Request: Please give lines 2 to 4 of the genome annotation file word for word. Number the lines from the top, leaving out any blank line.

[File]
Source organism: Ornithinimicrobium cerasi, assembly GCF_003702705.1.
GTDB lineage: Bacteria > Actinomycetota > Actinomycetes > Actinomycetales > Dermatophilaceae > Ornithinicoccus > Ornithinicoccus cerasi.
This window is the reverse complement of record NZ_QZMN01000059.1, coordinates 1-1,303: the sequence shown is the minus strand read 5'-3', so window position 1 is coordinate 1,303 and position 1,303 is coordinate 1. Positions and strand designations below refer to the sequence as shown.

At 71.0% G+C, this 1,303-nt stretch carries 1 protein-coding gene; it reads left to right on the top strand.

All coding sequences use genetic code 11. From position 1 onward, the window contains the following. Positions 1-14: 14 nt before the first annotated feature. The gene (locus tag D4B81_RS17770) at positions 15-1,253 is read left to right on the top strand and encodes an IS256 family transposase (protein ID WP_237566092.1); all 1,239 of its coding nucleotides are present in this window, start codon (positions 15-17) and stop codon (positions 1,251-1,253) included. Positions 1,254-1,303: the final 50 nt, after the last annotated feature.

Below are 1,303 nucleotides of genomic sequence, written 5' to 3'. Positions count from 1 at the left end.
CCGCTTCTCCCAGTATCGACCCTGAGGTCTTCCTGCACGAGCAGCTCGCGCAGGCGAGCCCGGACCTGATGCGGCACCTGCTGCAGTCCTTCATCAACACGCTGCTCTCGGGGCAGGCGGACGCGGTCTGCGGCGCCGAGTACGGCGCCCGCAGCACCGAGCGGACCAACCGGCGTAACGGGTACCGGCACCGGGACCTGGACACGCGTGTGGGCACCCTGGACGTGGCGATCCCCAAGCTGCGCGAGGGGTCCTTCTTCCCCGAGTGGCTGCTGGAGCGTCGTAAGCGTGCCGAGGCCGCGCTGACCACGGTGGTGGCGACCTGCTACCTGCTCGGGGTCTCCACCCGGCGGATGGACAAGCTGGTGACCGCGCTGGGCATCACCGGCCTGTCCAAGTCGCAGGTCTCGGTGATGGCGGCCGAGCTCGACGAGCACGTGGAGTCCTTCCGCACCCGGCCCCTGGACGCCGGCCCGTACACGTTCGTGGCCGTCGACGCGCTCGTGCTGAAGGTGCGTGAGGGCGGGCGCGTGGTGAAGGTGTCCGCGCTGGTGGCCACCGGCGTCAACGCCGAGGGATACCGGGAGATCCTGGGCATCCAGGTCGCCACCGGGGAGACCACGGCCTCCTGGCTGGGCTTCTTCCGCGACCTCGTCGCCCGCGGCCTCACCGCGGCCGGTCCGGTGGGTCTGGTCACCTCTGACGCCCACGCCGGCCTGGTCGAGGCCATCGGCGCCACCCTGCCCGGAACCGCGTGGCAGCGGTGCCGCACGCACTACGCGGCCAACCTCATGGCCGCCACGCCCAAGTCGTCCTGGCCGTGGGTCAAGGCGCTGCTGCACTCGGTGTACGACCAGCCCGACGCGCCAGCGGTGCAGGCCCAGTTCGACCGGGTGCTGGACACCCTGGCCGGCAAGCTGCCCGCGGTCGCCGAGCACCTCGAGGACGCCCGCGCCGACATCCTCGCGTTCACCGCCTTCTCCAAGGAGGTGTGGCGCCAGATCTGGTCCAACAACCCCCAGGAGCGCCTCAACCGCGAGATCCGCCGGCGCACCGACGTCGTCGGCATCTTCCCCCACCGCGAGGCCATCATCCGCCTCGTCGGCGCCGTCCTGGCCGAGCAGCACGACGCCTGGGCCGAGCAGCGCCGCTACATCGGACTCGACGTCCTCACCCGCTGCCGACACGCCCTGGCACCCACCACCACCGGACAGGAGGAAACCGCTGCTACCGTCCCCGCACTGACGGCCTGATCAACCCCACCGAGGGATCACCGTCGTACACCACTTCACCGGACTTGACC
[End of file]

GTDB lineage: Bacteria > Actinomycetota > Actinomycetes > Actinomycetales > Dermatophilaceae > Ornithinicoccus > Ornithinicoccus cerasi.
This window is the reverse complement of record NZ_QZMN01000059.1, coordinates 1-1,303: the sequence shown is the minus strand read 5'-3', so window position 1 is coordinate 1,303 and position 1,303 is coordinate 1. Positions and strand designations below refer to the sequence as shown.

At 71.0% G+C, this 1,303-nt stretch carries 1 protein-coding gene; it reads left to right on the top strand.